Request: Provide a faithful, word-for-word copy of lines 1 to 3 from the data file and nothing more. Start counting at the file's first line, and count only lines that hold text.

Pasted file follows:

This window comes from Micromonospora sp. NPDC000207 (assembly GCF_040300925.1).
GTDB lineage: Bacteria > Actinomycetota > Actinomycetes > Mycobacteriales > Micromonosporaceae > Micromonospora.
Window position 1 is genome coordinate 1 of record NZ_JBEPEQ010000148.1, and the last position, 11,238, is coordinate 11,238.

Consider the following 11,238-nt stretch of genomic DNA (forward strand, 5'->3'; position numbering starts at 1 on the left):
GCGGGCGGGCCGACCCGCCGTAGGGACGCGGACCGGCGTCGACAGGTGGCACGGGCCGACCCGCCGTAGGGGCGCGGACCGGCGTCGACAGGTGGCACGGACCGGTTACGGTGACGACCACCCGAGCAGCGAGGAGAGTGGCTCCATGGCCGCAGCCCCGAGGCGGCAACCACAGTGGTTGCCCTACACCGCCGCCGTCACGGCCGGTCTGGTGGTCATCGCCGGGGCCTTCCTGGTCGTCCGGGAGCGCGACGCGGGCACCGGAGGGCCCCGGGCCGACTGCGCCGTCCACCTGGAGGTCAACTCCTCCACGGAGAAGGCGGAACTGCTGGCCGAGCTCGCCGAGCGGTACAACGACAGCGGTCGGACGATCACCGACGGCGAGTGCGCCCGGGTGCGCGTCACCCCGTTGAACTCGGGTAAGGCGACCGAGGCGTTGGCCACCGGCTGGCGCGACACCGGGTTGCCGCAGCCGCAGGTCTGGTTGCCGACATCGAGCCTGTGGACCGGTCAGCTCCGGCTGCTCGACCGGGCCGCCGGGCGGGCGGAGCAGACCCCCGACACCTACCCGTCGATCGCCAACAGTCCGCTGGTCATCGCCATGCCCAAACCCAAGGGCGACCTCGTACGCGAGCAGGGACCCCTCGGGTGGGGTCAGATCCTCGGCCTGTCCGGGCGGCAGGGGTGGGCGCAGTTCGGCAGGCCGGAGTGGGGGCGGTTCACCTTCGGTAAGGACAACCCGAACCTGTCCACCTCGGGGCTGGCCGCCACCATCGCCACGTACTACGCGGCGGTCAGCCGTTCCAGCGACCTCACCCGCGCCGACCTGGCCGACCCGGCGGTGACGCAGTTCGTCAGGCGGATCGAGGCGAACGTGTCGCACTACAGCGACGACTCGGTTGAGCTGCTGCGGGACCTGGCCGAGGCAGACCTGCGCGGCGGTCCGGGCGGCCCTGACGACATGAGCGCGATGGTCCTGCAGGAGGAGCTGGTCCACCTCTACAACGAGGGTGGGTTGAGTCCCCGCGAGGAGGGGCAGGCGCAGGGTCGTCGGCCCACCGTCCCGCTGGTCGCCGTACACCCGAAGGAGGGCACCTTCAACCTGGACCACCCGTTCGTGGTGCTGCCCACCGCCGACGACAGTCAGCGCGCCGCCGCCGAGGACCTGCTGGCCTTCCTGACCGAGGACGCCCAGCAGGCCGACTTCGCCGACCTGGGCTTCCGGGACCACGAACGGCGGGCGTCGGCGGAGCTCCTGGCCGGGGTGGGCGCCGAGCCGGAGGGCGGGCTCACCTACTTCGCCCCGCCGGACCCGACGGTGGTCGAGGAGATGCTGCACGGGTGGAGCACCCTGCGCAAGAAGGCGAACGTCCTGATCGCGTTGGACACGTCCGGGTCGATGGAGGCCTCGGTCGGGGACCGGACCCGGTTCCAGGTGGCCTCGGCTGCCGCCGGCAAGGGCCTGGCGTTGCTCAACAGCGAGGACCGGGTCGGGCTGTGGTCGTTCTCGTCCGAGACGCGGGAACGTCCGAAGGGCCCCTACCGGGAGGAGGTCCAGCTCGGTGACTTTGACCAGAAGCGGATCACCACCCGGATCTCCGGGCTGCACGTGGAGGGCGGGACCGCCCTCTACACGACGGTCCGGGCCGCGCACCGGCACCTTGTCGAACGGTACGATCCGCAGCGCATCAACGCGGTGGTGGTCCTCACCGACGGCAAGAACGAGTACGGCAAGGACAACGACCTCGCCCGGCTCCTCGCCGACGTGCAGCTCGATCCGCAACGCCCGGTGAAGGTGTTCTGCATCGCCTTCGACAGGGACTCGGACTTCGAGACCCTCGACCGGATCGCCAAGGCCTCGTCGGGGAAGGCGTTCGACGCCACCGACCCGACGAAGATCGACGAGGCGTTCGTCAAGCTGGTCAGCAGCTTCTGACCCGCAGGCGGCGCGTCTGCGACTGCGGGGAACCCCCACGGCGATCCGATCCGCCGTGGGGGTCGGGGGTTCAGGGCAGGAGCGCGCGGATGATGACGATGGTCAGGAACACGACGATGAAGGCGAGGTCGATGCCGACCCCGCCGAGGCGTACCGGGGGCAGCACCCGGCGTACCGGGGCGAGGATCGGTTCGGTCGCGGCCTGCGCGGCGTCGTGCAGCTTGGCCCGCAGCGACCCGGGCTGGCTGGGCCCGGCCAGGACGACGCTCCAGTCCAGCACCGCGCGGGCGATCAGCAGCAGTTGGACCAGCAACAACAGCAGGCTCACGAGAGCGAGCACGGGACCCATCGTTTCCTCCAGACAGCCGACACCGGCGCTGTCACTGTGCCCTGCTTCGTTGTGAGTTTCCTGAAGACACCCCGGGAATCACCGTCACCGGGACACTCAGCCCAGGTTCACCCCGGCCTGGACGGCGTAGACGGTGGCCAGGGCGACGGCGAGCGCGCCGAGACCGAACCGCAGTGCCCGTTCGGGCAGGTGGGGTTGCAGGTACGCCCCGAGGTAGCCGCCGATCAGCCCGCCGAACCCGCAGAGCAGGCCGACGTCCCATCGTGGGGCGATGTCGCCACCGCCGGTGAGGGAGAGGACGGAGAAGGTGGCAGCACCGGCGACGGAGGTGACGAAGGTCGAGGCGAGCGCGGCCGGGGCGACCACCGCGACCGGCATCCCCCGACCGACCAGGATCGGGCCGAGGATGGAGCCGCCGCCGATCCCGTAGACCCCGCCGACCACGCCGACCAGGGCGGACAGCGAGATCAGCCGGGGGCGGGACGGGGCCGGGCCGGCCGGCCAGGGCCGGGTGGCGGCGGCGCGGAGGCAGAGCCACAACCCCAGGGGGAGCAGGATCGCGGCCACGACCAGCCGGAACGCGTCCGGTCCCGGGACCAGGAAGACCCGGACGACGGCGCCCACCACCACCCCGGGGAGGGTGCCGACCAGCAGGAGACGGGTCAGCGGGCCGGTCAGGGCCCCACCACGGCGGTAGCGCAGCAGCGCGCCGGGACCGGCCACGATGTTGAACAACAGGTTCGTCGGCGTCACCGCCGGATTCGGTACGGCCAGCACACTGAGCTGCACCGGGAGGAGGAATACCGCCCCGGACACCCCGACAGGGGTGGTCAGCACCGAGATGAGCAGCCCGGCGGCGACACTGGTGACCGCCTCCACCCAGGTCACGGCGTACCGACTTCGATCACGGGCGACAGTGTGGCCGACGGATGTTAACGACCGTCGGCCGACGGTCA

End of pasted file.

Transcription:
This window comes from Micromonospora sp. NPDC000207 (assembly GCF_040300925.1).
GTDB lineage: Bacteria > Actinomycetota > Actinomycetes > Mycobacteriales > Micromonosporaceae > Micromonospora.
Window position 1 is genome coordinate 1 of record NZ_JBEPEQ010000148.1, and the last position, 11,238, is coordinate 11,238.